Report: OEMs’ In-House Spend On IoT Security Rising Beyond $11 Billion
According to VDC Research as awareness of system vulnerabilities intensifies, budgetary planning starts to account for security-related labor.
Increasing connectivity and IoT device adoption has exposed embedded systems to new security threats that could severely hinder business operations and risk the safety of humans or embedded devices. These threats are forcing OEMs to actively address security as part of development and are guiding the creation of new practices. VDC’s latest report takes a closer look at the portion of OEMs’ in-house labor expenditure that is consumed by vulnerability mitigation efforts.
While more OEMs recognize the escalating repercussions of software security vulnerabilities, action to mitigate these risks has been minimal or, in some cases, non-existent. Even among those who rated security as “extremely important,” nearly 8% of their organizations were taking no action to address these potential risks. Still, a growing number of companies are setting aside money from their budgets to find, fix, and prevent systems vulnerabilities.
Data from VDC’s IoT and Embedded Engineer survey confirms that a significant portion of OEMs’ existing in-house labor cost is already dedicated to addressing security. “These expenses are rising much faster than the overall cost of development, which reinforces the criticality of including security-related labor in budgetary planning,” said Andre Girard, senior analyst of IoT and Embedded Technology at VDC.
The report states that the worldwide embedded engineering labor spend specifically associated with security was $11.6B in 2017. This represents almost 8% of the overall cost of embedded engineering labor. “Security-related spending is accelerating rapidly as awareness of the scope and severity of potential vulnerabilities rises, and the growth in IoT deployments increases both the quantity of possible targets and the volume of attack surfaces,” explained Girard.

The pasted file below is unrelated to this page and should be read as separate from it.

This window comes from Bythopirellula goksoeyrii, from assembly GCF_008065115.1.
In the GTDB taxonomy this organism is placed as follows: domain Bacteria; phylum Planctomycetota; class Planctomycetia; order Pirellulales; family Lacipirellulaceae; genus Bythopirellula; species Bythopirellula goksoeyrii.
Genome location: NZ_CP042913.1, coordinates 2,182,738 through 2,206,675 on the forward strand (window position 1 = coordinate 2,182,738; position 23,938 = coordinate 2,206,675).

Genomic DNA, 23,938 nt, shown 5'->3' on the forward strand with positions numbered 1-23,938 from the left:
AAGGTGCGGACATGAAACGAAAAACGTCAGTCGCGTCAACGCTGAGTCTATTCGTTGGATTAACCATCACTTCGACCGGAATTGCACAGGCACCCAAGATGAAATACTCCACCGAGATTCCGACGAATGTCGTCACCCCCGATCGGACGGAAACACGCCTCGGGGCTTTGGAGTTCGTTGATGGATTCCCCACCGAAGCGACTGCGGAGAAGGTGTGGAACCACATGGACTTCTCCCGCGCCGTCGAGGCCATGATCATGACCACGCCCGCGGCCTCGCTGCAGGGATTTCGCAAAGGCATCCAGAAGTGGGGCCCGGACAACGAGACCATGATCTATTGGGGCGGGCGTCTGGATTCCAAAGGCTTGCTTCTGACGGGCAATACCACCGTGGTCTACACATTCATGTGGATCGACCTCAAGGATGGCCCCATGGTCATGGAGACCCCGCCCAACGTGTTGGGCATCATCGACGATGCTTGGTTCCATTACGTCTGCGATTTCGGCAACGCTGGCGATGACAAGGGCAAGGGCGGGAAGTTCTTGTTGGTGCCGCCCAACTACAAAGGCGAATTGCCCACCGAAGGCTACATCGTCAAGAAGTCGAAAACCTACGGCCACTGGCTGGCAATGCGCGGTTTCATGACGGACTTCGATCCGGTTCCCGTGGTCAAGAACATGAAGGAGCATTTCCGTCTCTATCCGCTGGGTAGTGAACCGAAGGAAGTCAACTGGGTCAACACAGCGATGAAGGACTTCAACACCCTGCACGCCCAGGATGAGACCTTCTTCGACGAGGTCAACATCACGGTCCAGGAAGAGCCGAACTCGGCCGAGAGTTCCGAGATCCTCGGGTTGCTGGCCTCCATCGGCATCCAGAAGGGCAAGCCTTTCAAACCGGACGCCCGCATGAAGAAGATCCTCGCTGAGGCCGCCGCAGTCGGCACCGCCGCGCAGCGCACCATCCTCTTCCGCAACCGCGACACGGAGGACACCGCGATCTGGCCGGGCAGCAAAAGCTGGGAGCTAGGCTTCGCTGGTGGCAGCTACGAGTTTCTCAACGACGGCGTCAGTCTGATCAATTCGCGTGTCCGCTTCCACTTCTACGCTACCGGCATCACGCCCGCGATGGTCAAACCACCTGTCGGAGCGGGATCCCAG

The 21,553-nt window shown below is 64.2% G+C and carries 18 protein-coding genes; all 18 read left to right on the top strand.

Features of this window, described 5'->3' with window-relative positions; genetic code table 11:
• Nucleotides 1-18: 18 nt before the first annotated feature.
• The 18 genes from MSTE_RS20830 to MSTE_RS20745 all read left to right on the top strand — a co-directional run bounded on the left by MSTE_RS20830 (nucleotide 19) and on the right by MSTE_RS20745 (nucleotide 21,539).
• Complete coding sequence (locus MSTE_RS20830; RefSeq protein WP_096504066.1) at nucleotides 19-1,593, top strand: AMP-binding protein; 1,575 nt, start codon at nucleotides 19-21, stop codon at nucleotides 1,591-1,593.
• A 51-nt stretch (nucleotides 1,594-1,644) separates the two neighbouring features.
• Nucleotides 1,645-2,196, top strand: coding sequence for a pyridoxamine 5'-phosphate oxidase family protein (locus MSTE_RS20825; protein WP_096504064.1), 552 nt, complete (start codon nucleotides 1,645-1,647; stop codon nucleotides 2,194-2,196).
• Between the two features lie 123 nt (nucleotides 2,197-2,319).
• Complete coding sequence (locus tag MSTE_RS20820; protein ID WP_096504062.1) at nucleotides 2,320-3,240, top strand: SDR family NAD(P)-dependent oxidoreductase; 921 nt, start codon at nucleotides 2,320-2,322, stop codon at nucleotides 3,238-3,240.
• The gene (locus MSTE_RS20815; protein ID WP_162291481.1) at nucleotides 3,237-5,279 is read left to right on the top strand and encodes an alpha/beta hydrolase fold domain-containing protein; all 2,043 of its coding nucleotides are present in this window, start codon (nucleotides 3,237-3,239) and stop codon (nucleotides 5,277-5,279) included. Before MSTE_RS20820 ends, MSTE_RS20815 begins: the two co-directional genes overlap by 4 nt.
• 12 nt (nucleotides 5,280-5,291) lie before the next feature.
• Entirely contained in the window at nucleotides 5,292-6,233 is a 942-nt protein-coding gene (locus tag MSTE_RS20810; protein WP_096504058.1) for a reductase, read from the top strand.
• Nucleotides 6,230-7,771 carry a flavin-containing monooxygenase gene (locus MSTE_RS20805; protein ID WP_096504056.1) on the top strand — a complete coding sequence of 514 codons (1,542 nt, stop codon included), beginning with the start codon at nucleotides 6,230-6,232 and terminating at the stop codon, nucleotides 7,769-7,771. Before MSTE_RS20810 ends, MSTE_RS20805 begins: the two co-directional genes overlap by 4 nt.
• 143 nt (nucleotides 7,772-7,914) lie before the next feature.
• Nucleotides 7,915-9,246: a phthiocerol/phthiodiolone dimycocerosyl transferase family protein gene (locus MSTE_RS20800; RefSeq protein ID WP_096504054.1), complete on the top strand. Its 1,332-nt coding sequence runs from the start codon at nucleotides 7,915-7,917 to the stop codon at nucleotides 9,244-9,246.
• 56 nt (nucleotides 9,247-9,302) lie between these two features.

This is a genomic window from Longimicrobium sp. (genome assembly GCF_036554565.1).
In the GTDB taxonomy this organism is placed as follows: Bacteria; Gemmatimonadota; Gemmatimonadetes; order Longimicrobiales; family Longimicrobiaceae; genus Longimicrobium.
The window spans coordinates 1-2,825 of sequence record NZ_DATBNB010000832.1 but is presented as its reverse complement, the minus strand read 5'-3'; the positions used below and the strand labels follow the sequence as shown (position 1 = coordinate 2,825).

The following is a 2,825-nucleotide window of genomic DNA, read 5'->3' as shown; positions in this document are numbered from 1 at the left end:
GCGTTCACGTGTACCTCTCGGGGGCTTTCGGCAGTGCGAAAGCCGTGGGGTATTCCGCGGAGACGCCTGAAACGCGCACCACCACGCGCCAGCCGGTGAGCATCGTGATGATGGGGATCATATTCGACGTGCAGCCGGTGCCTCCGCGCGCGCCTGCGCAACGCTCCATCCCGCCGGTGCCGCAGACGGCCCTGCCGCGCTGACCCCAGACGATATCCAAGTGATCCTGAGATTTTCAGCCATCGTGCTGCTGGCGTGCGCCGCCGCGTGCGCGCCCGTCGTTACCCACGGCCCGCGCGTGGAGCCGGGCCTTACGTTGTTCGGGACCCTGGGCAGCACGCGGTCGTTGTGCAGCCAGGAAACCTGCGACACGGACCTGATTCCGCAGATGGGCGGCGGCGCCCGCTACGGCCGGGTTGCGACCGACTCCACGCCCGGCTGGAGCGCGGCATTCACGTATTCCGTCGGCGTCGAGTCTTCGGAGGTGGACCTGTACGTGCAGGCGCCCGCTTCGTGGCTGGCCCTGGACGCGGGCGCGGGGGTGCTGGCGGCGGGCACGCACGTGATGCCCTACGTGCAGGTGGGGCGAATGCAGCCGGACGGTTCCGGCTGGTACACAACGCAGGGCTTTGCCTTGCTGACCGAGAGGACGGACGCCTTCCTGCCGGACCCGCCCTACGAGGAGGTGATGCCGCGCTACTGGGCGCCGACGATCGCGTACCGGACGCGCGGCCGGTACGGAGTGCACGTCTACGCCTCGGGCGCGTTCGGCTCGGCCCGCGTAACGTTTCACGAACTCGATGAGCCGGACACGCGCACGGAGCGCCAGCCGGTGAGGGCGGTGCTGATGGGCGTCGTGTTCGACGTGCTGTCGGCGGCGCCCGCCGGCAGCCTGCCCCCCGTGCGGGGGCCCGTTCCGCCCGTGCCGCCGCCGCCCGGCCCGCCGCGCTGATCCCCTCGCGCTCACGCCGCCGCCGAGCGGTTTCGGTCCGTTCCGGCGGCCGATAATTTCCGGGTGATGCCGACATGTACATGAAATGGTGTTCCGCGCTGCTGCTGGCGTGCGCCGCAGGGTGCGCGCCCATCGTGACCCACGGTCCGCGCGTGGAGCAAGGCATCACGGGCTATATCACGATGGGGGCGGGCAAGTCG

On a broader level, VDC states that the urgency of providing robust software security necessitates wide-ranging organizational involvement. “Proactive steps must be applied across the full development lifecycle by a larger pool of stakeholders to manage an increased pace of software releases and more complex code bases,” said Girard.
“OEMs should include knowledge of security vulnerabilities and risks in the training of all engineering teams so that it can influence decisions and actions made throughout the design and development lifecycle.”
The full report investigates, quantifies, and forecasts OEM in-house labor spend that is directly committed to addressing the security of systems under development. It provides data segmentations by major industry and technology communities of interest, including target vertical market, engineering role, and development lifecycle stages.